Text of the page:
the irresistible fleet of bicycles


1 Comment

ugly fruit is especially nutritious

Eat Ugly Apples Picture

Source: Eliza Greenman (elizapples.com)

Greenhorns blogger Eliza Greenman is featured on NPR, the Weather Channel and Food&Wine this week in regards to her work on #eatuglyapples!

Food&Wine: Bruised and scabbed apples have more antioxidants and sugars because they’ve fought off natural stressors.

Grocery shoppers don’t generally make a beeline to the scabbed and blemished apples. But maybe they should. New research shows that trauma to the fruit—stresses from fighting heat, bugs, and fungus—forces apples to produce antioxidants such as flavonoids, phenolic acids, anthocyanins and carotenoids. And these compounds have all kinds of nutritional value.

to read more, click HERE!

 


Leave a comment

northern va: action, adventure, exploration, tree crops talk this sunday.

Do you know what fruit and nut exploring is? It’s adventure, detective work, and historical perserverence all rolled into one in order to bring back valuable fruit and nut genetics thought to be lost. Did you know that in the early 1900s, citizen scientists were out and about in the landscape and forests, collecting prize specimens of fruits and nuts and breeding for local site adaptability along with pest and disease resistance? One of the leaders of this movement was J. Russell Smith, a notable Quaker, horticulturalist, author, agrarian and geographer from Lincoln Virginia. His writings have inspired many progressive farmers of our time, including the fruit exploring trio of Darr, Walton and Greenman, who have been looking and finding his genetic material in Northern VA. Come to hear the story of J. Russell Smith and the living legacy he has left behind in Northern VA. RussellSmithDayFlier_D3 (1)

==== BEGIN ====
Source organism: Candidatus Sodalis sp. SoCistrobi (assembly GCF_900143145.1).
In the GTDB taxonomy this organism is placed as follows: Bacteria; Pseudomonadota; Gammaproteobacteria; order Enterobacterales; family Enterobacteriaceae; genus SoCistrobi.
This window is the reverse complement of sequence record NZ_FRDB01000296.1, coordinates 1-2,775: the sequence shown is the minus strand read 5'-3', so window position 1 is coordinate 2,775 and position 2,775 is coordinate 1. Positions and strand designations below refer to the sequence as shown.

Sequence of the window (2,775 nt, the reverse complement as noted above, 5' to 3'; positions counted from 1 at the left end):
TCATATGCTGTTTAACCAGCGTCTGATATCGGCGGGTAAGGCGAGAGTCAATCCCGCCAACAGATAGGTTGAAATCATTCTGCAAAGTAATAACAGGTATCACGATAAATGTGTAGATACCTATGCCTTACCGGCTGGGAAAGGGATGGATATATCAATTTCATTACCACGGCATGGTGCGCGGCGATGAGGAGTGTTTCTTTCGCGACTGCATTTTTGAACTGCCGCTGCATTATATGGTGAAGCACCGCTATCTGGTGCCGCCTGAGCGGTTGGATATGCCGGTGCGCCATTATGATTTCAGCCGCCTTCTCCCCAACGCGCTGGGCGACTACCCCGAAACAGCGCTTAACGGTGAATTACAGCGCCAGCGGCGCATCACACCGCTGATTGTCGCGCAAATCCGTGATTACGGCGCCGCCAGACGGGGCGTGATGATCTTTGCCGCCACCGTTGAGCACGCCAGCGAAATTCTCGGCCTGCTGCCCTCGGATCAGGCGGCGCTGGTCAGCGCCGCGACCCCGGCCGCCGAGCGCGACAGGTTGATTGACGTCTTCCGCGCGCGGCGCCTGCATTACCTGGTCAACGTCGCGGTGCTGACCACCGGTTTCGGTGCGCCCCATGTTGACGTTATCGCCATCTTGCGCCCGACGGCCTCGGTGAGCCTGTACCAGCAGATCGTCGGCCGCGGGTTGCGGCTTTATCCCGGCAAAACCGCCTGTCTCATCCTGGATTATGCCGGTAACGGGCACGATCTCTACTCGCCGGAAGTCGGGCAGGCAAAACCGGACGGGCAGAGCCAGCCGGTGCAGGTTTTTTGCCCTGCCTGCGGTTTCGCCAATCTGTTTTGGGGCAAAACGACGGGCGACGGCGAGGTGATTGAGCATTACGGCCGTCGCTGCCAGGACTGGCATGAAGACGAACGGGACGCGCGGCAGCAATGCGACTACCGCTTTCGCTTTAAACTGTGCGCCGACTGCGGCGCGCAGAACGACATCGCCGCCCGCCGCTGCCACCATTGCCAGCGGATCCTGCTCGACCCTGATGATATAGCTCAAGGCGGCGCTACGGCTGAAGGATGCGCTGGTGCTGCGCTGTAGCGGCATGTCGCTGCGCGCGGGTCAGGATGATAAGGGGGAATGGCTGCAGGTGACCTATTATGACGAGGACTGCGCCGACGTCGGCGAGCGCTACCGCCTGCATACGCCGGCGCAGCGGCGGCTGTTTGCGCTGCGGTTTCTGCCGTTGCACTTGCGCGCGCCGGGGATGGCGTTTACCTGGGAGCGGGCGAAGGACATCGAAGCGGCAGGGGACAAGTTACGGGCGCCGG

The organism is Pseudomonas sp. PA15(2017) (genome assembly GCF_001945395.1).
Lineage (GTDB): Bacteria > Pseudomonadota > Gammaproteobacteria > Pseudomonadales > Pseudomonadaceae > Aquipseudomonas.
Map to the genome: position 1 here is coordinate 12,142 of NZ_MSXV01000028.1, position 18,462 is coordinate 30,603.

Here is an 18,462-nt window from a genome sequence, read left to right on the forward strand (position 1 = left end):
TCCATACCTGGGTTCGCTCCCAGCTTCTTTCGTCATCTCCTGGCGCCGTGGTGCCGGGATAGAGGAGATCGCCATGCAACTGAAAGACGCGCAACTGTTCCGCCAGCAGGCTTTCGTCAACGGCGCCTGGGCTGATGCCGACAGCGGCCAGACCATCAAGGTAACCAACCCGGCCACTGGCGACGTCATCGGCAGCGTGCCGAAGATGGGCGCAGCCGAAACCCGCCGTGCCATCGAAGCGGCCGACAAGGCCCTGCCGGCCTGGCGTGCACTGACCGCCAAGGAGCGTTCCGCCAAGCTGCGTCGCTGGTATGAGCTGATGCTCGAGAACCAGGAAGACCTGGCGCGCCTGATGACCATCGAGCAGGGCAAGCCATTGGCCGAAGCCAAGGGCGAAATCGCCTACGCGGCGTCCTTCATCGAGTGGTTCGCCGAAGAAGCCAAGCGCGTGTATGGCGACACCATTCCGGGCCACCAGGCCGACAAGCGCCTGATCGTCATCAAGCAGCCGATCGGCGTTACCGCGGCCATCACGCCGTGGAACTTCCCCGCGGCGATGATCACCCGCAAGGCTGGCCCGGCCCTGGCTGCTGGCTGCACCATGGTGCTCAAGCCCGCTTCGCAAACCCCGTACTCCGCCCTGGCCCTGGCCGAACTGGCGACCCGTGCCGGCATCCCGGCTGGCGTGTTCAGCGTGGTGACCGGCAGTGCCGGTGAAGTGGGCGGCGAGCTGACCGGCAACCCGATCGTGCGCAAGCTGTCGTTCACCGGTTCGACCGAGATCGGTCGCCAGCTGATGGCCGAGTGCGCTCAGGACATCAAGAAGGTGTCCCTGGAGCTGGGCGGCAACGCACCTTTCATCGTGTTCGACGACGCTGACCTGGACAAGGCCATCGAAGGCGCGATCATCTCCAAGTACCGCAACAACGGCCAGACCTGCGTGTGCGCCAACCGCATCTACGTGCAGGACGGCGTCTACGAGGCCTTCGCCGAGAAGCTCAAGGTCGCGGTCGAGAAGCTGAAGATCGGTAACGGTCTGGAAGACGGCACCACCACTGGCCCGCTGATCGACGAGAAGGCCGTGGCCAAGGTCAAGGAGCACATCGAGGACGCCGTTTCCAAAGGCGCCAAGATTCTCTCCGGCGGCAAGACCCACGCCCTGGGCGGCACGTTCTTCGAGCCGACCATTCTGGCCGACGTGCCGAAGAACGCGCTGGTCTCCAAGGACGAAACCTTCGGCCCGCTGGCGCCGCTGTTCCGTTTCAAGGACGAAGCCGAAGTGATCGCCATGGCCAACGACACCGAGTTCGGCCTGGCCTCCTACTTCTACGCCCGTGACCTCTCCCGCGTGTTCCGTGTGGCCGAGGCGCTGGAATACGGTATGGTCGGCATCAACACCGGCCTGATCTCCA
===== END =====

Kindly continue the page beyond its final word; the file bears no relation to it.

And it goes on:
Where: Goose Creek Friends Meeting House

When: Sunday, April 12th @ 4pm

Who: Alexander Darr, Pete Walton, Eliza Greenman


Leave a comment

north carolina: awesome panel on resiliency, apple genetics, rare livestock breeds and branding!!

Make Every Bite CountWake Forest University
Wednesday, September 10th 7-8:30 PM. FREE!

 This exciting panel discussion will provide insights into the importance of biodiversity and sustainable land and water use to a resilient food system. Individually, and collectively, these entrepreneurs are contributing to the economic vitality of our region by offering value-added choices to the marketplace.

!!FREE SIGN UP HERE!!

Featured panelists:

Eliza Greenman– Heirloom and hard cider apple orchardist at Foggy Ridge Cider, fruit explorer, collector of very rare and old apple genetics, fruit tree nursery owner, and blogger for the Greenhorns.

Eric Hallman, PhD– Executive director of The Livestock Conservancy. The conservancy is working with farmers, chefs, historians, consumers, and others around the nation to re-introduce nearly 200 endangered breeds of livestock and poultry to the food supply.

April McGreger– Owner of Farmers Daughter Brand Pickling and Preserves and Andre 3000 fan. She has adopted a nimble business model that allows her to celebrate the taste and spirit of the South, while adapting to the climate-induced agricultural fluctuations of the region.